In determining whether dismissal is appropriate under § 1915(e)(2)(B), a plaintiff's complaint will be analyzed by the Court under the same sufficiency standard as a Rule 12(b)(6) Motion to Dismiss. See Kay v. Bemis, 500 F.3d 1214, 1217-18 (10th Cir. 2007). In making this analysis, the Court will accept as true all well-pleaded facts and will draw all reasonable inferences from those facts in favor of the plaintiff. See Moore v. Guthrie, 438 F.3d 1036, 1039 (10th Cir.2006). The Court will also liberally construe the pleadings of a pro se plaintiff. See Jackson v. Integra Inc., 952 F.2d 1260, 1261 (10th Cir.1991).

         This does not mean, however, that the Court must become an advocate for the pro se plaintiff. Hall, 935 F.2d at 1110; see also Haines v. Kerner, 404 U.S. 519, 92 S.Ct. 594 (1972). Liberally construing a pro se plaintiff's complaint means that “if the court can reasonably read the pleadings to state a valid claim on which the plaintiff could prevail, it should do so despite the plaintiff's failure to cite proper legal authority, his confusion of various legal theories, his poor syntax and sentence construction, or his unfamiliarity with pleading requirements.” Hall, 935 F.2d at 1110.

         A complaint “must set forth the grounds of plaintiff's entitlement to relief through more than labels, conclusions and a formulaic recitation of the elements of a cause of action.” Fisher v. Lynch, 531 F.Supp.2d 1253, 1260 (D. Kan. Jan. 22, 2008) (citing Bell Atlantic Corp. v. Twombly, 550 U.S. 544, 555, 127 S.Ct. 1955, 1964-65, 167 L.Ed.2d 929 (2007), and Hall v. Bellmon, 935 F.2d 1106, 1110 (10th Cir.1991) (holding that a plaintiff need not precisely state each element, but must plead minimal factual allegations on those material elements that must be proved)). “In other words, plaintiff must allege sufficient facts to state a claim which is plausible - rather than merely conceivable - on its face.” Fisher, 531 F.Supp.2d at 1260 (citing Bell Atlantic Corp. v. Twombly, 127 S.Ct. at 1974). Factual allegations in the complaint must be enough to raise a right to relief “above the speculative level.” Kay v. Bemis, 500 F.3d at 1218 (citing Bell Atlantic Corp. v. Twombly, 127 S.Ct. At 1965).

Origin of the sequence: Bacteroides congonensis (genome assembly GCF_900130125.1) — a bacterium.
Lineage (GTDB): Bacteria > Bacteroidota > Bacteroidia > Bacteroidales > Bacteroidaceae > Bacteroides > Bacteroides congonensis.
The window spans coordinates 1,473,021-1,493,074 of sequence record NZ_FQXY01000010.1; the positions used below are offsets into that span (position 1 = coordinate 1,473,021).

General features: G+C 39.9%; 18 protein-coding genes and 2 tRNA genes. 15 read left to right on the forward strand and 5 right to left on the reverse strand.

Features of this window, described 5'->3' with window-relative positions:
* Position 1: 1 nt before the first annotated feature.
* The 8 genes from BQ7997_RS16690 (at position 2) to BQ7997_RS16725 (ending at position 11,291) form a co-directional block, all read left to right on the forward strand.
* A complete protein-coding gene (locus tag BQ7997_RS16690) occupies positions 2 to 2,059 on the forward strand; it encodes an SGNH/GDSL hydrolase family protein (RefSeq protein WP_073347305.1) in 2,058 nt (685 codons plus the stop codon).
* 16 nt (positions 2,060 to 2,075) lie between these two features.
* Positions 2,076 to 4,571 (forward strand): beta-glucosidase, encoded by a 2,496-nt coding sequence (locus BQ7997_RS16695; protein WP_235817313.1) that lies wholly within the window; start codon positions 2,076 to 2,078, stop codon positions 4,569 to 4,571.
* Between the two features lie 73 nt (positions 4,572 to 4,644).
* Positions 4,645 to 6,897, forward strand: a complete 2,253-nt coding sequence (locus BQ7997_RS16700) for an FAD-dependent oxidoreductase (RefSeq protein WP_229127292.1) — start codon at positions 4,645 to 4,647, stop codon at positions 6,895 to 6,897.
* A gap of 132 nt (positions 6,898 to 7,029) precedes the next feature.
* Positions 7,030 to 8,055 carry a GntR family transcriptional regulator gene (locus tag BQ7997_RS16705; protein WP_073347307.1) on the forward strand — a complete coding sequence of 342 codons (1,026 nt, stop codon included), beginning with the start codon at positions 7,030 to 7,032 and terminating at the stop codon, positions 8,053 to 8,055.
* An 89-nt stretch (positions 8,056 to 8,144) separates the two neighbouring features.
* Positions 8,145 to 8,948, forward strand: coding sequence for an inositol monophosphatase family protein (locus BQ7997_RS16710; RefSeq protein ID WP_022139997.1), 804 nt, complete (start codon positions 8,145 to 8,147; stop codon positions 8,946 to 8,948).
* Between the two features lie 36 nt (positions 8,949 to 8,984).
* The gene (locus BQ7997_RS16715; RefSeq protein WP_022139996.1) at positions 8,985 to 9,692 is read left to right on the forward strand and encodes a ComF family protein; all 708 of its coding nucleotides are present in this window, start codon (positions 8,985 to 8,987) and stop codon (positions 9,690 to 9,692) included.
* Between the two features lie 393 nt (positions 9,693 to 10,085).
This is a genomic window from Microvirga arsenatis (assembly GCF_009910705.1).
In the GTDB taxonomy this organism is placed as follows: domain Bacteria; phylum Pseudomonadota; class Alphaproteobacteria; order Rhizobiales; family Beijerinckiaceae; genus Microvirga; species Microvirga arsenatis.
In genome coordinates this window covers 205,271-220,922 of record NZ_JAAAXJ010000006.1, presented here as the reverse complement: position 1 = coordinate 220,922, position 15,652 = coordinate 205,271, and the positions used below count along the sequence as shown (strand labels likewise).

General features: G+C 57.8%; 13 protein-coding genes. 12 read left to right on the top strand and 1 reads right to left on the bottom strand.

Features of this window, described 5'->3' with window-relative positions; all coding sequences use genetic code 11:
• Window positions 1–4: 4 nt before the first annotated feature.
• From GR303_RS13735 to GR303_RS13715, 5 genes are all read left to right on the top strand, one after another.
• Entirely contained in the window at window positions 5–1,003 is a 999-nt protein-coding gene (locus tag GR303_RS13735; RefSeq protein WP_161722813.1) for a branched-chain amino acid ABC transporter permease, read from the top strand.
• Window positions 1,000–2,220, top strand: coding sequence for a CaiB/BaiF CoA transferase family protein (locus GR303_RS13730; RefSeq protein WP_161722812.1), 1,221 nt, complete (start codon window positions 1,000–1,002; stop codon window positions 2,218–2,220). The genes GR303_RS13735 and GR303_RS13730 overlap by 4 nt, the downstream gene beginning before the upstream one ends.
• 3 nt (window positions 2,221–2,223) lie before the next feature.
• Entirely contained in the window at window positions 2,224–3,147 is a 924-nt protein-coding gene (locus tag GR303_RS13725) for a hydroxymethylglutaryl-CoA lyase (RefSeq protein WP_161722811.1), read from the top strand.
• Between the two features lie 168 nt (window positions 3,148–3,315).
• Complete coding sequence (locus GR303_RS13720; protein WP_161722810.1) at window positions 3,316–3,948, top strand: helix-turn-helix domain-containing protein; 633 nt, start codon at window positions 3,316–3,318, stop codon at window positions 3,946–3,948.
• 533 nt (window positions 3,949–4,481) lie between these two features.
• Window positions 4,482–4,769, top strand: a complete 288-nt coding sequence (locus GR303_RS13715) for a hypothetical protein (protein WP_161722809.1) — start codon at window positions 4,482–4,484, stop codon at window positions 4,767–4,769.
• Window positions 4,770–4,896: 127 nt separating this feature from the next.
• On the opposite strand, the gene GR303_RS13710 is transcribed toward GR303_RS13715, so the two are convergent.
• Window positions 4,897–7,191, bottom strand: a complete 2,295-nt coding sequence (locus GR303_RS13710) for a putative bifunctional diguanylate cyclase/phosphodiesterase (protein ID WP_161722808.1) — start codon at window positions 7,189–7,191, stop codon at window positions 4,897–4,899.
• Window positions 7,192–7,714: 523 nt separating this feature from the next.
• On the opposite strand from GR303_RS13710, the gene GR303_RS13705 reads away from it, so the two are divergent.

While a complaint generally need not plead detailed facts, Fed.R.Civ.P. 8(a), it must give the defendant sufficient notice of the claims asserted by the plaintiff so that they can provide an appropriate answer. Monroe v. Owens, Nos. 01-1186, 01-1189, 01-1207, 2002 WL 437964 (10th Cir. Mar. 21, 2002). Rule 8(a) requires three minimal pieces of information in order to provide such notice to the defendant: (1) the pleading should contain a short and plain statement of the claim showing the pleader is entitled to relief; (2) a short and plain statement of the grounds upon which the court's jurisdiction depends; and (3) the relief requested. Fed.R.Civ.P. 8(a). After reviewing Plaintiff's Complaint (Doc. 1) and construing the allegations liberally, if the Court finds that he has failed to state a claim upon which relief may be granted, the Court is compelled to recommend that the action be dismissed.

         Plaintiff brings a claim for negligence against Defendant Housing Authority of the City of Los Angeles. (See generally, Doc. 1.) He alleges that he is a “Section ‘8' tenant who is currently under the jurisdiction of the Housing Authority of the city of Los Angeles, ” residing in Los Angeles, California. (Id., at 3.) He further alleges that the owners of his apartment “are the best ‘slum lords' in the housing business” and that his united has failed multiple “Section ‘8' inspections because it was not in decent, safe, or sanitary ...